Ronald Bamford, Univ. of Md., has been elected to the Board of Directors of Oak Ridge Institute of Nuclear Studies. Also, Dr. Bamford was the first alumnus to be elected to membership in a newly installed chapter of Phi Beta Kappa at his alma mater, Univ. of Connecticut. Besser spät als nie!
In recent years there has been presented at AIBS meetings an increasing number of papers in which plant development has been approached by a combination of methods and concepts derived from morphology, Physiology, and biochemistry. The authors of these papers have had two alternative places of presentation: either before the Physiological Section of Bot. Soc. in joint session with Amer. Soc. of Plant Physiologists or before the General Section of Bot. Soc. The usual result has been a wide dispersion of papers which would have had much more coherence, meaning, and stimulation if they had been presented together.
It has occurred to us that the obvious solution to this problem would be the formation of a new section within Bot. Soc. which tentatively could be called the Developmental Section. The purpose of this section would be to provide a logical place for the presentation of papers dealing with plant development, particularly from interdisciplinary approaches. The section could also serve to organize symposia on topics of common interest and to represent this field on the editorial board of Amer. Jour. Bot. We believe that the existence of such a section would encourage research in the borderline areas between regularly established fields and aid in communication among investigators in such areas.
This proposal for a new section in no sense indicates dissatisfaction or criticism of either the existing sections of Bot. Soc. or of Amer. Soc. of Plant Physiologists. Rather. it reflects a need arising as a result of recent research trends. The organization of Bot. Soc. appears to be designed expressly to accommodate and satisfy such a need. The by-laws of Bot. Soc. state that "The organization of groups, to be known as sections, may be authorized by the Council when such action seems wise." We believe, moreover, that our needs can best be met within the existing Bot. Soc. and we do not feel that an independent organization should be formed. In the recent "Report of the Exploratory Committee in the improvement of organizational representation for developmental biologists," data were published indicating that most developmental biologists felt that their need for a common meeting ground for the presentation of papers, symposia, and for informal discussion should be met within the framework of existing organizations.
Our purpose in publishing the above proposal at this time is to bring it to the attention of members of Bot. Soc. of America so that it may receive broad discussion before and during the next meeting of the Society.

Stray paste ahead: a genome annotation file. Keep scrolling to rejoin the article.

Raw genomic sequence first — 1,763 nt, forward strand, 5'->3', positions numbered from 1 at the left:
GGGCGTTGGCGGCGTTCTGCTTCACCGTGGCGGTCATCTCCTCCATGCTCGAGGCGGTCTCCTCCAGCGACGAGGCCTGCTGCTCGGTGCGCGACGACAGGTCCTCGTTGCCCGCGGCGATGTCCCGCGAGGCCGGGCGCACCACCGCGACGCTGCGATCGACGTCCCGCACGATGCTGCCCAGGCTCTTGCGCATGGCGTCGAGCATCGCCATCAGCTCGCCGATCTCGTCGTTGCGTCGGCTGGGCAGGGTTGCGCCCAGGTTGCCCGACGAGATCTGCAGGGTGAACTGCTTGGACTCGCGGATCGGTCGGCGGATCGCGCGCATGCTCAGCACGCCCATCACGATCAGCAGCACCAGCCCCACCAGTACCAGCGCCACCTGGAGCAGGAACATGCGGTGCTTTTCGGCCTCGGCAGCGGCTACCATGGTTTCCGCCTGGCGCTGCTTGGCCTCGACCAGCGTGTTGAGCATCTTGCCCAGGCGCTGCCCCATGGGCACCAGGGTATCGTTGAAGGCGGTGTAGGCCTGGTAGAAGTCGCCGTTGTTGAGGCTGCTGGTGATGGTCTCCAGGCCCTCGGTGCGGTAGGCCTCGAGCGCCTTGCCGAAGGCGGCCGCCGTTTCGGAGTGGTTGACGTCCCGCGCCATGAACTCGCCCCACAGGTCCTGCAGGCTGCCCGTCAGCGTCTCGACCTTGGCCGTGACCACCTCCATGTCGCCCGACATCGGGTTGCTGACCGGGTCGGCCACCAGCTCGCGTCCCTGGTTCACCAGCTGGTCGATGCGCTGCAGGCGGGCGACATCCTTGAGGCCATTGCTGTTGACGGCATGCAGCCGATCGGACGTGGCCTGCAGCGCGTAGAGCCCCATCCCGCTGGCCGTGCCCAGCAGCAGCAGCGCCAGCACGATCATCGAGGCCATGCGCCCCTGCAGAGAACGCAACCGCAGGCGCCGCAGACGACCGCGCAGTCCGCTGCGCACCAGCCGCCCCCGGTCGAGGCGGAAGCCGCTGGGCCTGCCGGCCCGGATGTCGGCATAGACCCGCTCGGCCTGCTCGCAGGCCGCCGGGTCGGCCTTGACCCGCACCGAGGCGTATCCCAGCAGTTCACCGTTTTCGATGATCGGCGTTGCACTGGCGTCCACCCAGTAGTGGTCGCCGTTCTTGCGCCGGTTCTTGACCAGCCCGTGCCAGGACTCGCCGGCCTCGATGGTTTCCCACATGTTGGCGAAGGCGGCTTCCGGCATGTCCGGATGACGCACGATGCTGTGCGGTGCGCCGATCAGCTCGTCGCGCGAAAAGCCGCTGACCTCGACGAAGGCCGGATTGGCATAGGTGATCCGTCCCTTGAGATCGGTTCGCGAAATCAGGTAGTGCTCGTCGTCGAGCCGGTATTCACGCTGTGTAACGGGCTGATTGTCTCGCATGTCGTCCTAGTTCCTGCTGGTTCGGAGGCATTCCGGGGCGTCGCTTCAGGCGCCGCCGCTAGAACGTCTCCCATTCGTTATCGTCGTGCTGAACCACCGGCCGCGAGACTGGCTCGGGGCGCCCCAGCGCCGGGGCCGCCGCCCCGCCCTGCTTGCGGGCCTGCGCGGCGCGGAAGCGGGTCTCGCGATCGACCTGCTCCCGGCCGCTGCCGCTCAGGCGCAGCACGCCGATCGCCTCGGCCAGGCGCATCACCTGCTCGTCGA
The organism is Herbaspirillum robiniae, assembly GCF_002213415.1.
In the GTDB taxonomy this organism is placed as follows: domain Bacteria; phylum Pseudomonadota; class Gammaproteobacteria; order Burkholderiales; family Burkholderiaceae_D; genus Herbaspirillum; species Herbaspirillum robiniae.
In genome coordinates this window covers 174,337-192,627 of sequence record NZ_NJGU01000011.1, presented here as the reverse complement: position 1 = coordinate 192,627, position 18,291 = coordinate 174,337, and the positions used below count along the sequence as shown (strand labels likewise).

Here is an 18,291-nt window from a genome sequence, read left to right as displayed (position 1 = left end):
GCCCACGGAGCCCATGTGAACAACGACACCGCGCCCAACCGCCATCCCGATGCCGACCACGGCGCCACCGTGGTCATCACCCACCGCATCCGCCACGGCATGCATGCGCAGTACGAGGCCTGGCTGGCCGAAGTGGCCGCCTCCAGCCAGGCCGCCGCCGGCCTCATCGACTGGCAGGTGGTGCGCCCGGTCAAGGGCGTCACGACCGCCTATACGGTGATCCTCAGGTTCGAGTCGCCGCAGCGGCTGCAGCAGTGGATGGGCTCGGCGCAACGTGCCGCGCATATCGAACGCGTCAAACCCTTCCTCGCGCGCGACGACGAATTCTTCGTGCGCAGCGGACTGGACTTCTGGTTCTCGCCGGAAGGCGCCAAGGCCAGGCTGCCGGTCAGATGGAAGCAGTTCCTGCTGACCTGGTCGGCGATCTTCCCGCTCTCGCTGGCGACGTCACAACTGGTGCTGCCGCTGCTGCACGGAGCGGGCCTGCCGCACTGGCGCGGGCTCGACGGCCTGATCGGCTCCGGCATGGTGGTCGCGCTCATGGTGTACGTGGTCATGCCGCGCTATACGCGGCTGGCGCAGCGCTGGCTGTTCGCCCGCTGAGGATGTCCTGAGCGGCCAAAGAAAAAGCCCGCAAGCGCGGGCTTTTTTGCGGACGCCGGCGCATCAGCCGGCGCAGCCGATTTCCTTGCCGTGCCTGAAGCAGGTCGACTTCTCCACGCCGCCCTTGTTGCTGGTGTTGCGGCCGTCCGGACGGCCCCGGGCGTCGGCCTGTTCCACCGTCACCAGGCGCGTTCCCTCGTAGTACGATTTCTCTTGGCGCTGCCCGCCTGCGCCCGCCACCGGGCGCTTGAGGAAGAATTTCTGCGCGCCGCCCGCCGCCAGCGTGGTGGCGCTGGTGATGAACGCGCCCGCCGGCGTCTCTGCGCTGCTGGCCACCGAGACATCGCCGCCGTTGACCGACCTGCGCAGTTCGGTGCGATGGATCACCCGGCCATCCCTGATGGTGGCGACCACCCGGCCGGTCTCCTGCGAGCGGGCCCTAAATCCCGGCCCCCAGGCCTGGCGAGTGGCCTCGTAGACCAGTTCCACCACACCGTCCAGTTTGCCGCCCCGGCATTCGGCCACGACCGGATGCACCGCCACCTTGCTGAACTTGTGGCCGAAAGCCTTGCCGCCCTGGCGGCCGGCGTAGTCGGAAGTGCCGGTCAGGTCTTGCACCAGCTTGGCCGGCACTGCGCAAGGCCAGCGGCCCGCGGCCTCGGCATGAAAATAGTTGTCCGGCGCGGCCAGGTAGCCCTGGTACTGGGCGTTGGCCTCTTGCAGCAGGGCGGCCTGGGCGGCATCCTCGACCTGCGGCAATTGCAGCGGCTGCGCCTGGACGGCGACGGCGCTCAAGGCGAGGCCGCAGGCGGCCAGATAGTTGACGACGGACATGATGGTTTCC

Robert T. Brumfield, Ralph O. Erickson, Katherine Esau, Adriance S. Foster, James E. Gunckel, Charles Heimsch, William Jacobs, William A. Jensen, Leroy G. Kavaljian, Richard M. Klein, Addison Lee, Jean Paul Nitsch, Clarence Sterling, Betty Thomson, Dick S. Van Fleet, Frits Went, Robert Withner.
March PSB carried a brief item concerning the publication of an index of plant chromosome numbers, to appear in annual installments. Each issue of the Index will contain a complete bibliography for counts published in that number.
The first issue, supported in part by a grant from Univ. Research Council of Univ. of North Carolina, will be ready for distribution in May 1958. It will cover 1956 journals, from which over 2,000 listings have been taken. Produced by the offset process on 80 x 11 inch paper and punched for loose-leaf binders, it is priced at $1.00. Advance orders would be helpful in determining the number of copies to print. Orders, which must be accompanied by payment, may be sent to C. Ritchie Bell, Dept. of Botany, Univ. of North Carolina, Chapel Hill, N. Car. Further information may be obtained from Marion S. Cave, Research Associate, Dept. of Botany, Univ. of Calif., Berkeley 4, Calif.
The Regents of the University of Michigan recently accepted from Mr. and Mrs. Frederick C. Matthaei a gift of approximately 200 acres of land as a site for a new Botanical Garden for the University. The site is immediately south of Dixboro a few miles east of Ann Arbor and about two miles from the new North Campus. The area has considerable natural beauty and will lend itself to diversified botanical uses. About one-third of the land lies along Flemming Creek, a small tributary of the Huron River, and is heavily wooded. Another third is rolling upland, and the remainder has recently been farmed.
Plans are being prepared for buildings and greenhouses to be placed on the new site. It is not anticipated that there will be a transfer of activities until these are complete. The Botanical Garden was established at the present site about 1915 and now consists of about 40 acres within the city limits of Ann Arbor. There is a total of 17,000 square feet under glass.